The Animal Transport Inquiry Committee discussed the priorities of the German Council Presidency with Federal Minister of Food and Agriculture Julia Klöckner, on Thursday.

EU rules on protection of animals during transport have been legitimately criticised and they clearly need to be improved and revised, Minister Klöckner told MEPs. The current law has been interpreted too freely in many aspects, she said, and insisted on clear and more binding rules. She also informed MEPs that she had asked the Commission to tackle this problem as a matter of urgency.

The German Council Presidency will also be pushing for an EU-wide animal welfare labelling, as mentioned also in the Farm to Fork strategy, Minister Klöckner said. The label should inform consumers about the added value of the product in terms of animal welfare, she explained, adding that she would like the Council to adopt conclusions on this matter in December.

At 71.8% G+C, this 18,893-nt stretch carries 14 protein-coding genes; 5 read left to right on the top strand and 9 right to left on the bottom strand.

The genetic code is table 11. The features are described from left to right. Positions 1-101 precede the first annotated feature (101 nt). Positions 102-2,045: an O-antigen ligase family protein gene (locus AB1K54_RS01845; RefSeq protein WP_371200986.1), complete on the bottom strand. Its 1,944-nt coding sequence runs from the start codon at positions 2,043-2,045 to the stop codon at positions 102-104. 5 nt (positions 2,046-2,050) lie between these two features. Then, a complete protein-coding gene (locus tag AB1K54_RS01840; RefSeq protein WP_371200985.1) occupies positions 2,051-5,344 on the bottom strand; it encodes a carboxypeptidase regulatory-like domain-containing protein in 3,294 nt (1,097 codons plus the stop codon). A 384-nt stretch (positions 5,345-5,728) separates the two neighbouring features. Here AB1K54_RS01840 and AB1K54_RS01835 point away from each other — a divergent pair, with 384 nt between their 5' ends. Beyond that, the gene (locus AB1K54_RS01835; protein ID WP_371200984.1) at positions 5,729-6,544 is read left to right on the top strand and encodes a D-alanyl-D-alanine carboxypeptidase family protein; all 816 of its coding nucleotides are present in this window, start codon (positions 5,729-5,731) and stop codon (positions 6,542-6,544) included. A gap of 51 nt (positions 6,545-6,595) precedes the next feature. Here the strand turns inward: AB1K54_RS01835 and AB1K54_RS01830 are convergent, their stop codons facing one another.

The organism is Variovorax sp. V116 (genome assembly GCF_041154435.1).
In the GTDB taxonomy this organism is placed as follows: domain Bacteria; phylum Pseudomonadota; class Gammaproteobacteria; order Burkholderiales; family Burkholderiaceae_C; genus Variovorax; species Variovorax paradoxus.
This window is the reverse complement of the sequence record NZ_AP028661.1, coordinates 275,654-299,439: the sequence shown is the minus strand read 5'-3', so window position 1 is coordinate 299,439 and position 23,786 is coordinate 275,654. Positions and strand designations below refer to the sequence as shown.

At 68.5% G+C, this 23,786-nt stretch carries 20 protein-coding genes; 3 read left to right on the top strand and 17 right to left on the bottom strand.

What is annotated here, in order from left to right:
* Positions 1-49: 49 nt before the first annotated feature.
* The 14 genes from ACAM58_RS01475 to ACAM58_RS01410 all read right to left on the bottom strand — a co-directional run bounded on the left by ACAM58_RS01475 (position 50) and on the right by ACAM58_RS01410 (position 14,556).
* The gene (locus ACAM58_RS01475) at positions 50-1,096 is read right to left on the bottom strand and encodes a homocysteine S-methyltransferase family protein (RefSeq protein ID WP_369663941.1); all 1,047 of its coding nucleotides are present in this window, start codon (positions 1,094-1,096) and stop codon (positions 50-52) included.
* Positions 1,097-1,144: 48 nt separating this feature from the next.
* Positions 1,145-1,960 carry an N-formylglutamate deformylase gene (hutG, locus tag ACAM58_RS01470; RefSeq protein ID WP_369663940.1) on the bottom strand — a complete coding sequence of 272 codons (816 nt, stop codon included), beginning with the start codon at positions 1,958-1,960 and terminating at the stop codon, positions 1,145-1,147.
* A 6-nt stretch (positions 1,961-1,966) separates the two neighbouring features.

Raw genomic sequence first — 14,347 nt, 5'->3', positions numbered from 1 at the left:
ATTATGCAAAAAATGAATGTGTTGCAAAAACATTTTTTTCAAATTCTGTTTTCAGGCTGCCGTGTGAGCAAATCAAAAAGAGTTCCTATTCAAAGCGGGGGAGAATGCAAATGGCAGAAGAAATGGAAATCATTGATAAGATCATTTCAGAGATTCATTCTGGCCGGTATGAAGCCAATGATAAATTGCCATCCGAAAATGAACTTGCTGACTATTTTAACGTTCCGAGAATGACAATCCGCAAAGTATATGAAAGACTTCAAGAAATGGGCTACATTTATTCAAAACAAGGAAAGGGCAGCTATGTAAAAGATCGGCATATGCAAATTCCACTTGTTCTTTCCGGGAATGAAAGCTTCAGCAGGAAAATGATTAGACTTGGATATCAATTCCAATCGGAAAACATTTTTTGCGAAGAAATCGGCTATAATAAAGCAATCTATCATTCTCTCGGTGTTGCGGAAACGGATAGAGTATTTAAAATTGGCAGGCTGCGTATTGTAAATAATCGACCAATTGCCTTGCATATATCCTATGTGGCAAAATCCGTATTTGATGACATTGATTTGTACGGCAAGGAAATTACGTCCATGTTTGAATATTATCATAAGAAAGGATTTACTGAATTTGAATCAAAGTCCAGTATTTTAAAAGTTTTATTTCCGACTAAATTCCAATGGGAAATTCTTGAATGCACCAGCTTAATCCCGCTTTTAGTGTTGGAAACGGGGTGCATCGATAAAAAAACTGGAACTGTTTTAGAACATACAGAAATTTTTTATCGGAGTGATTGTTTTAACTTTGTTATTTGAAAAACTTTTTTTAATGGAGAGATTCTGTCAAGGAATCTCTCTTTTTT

While many MEPs who took the floor agreed that existing EU rules should be revised to improve the welfare of transported animals within the EU but also beyond its borders, some of them insisted that it should not lead to bans on transport to non-EU countries.

Several speakers called for transporting carcasses, or meat and meat products instead of live animals whenever possible. Others insisted on ensuring that imports from non-EU countries are subject to equally high animal welfare standards as those applicable in the EU.

Ways to improve and harmonise controls across the EU and at its borders, but also in non-EU countries, for instance on resting or watering facilities, and to support shorter supply chains and local slaughterhouses were also discussed.